Sunday, 21 April 2024
    Sharp decline in social cohesion

    Sharp decline in social cohesion

    Social cohesion in Australia increased during the COVID-19 pandemic, but is now sharply declining, according to an ANU study, City News reports.

    Researchers, in partnership with the Scanlon Foundation Research Institute, say the decline is due to a weaker sense of pride, belonging and social justice, with findings from the Mapping Social Cohesion 2022 Survey.

    Lead ANU researcher Dr James O’Donnell said Australians’ sense of belonging and connectedness has been high and growing since the start of the pandemic.

    “During the height of the pandemic in 2020, Australians also reported higher levels of national pride and belonging, higher levels of trust in the Federal Government, a greater send of social justice, and increased acceptance of people from different national and ethnic backgrounds,” said Dr O’Donnell.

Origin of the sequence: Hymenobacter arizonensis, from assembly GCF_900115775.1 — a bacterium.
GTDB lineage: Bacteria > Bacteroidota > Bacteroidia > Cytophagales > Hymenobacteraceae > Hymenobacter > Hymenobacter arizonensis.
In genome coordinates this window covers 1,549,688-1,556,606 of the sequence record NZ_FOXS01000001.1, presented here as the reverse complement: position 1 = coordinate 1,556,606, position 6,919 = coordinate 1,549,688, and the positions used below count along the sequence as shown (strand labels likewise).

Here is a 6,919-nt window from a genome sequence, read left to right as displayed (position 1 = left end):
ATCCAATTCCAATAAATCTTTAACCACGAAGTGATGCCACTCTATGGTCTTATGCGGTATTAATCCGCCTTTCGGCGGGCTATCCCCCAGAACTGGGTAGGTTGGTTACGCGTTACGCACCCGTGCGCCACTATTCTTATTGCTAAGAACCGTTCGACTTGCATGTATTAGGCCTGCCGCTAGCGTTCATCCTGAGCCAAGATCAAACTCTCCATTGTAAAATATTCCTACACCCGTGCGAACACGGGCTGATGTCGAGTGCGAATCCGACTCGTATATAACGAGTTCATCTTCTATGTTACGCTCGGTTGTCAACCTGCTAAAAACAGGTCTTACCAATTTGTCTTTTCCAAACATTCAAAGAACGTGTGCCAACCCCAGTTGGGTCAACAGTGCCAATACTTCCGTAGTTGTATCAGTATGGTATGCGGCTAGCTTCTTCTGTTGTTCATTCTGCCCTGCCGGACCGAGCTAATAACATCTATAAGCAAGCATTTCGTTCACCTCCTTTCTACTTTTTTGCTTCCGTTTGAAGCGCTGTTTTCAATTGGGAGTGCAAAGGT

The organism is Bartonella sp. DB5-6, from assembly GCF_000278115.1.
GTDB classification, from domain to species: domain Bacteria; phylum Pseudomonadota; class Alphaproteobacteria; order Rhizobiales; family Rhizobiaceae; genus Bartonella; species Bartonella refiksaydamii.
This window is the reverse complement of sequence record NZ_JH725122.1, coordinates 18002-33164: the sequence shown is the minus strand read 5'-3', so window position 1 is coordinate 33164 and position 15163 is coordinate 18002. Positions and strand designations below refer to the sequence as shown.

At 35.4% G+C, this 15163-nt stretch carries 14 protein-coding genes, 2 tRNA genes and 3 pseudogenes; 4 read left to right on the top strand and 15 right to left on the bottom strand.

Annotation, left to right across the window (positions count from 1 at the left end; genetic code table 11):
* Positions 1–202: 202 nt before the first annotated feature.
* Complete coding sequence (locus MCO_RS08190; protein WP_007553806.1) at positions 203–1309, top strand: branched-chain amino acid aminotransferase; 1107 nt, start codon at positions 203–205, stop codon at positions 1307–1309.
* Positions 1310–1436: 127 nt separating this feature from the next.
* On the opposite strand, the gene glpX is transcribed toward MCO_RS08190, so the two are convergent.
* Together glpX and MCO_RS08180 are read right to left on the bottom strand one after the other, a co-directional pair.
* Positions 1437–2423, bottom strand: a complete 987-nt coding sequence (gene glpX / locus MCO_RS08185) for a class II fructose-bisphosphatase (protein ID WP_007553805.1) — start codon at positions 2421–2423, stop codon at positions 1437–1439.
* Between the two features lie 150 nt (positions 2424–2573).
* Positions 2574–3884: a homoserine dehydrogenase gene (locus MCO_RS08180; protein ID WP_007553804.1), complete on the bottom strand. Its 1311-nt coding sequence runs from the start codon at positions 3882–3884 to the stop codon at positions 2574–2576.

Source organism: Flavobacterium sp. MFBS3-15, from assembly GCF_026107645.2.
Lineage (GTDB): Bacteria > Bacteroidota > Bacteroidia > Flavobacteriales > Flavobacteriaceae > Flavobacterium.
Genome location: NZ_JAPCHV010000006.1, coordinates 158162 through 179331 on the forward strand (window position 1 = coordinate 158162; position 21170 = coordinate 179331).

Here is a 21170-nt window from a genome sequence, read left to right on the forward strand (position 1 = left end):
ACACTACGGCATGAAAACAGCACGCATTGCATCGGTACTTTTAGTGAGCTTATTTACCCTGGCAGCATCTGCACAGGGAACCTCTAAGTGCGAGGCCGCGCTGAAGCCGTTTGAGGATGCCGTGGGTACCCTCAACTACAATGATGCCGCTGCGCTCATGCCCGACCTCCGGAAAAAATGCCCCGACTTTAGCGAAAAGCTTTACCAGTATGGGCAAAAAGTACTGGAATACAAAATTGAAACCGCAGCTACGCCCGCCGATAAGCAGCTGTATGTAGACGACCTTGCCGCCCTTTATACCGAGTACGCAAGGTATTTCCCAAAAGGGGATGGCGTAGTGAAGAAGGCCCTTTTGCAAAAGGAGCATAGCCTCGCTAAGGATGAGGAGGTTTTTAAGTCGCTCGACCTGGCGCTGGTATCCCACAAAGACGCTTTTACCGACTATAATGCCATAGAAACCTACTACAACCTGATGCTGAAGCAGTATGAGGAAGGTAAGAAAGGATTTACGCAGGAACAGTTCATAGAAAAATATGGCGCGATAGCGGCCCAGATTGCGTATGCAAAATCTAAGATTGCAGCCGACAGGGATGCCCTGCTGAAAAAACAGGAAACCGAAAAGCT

“However, our sense of national pride, belonging and social justice are declining and are now at their lowest levels since 2007. In fact, the sense of social inclusion and justice in Australia has declined sharply since 2020.

    “In 2022, social cohesion is lower than it was during the height of the pandemic. This has been driven by a renewed growth in the number of people who are concerned with economic inequality in Australia and a decline in our sense of national pride and belonging.

    “We found that financial and cost of living pressures are strongly related to our sense of belonging and connectedness to each other, indicating that social and economic inequalities in Australia weigh down overall social cohesion.”

    According to the survey findings, the proportion of Australians who strongly agree the gap in incomes is too large has increased from 31 per cent in 2019 to 26 per cent in 2022.


    Sharp decline in social cohesion, says study (City News)

    Mapping Social Cohesion 2022 survey.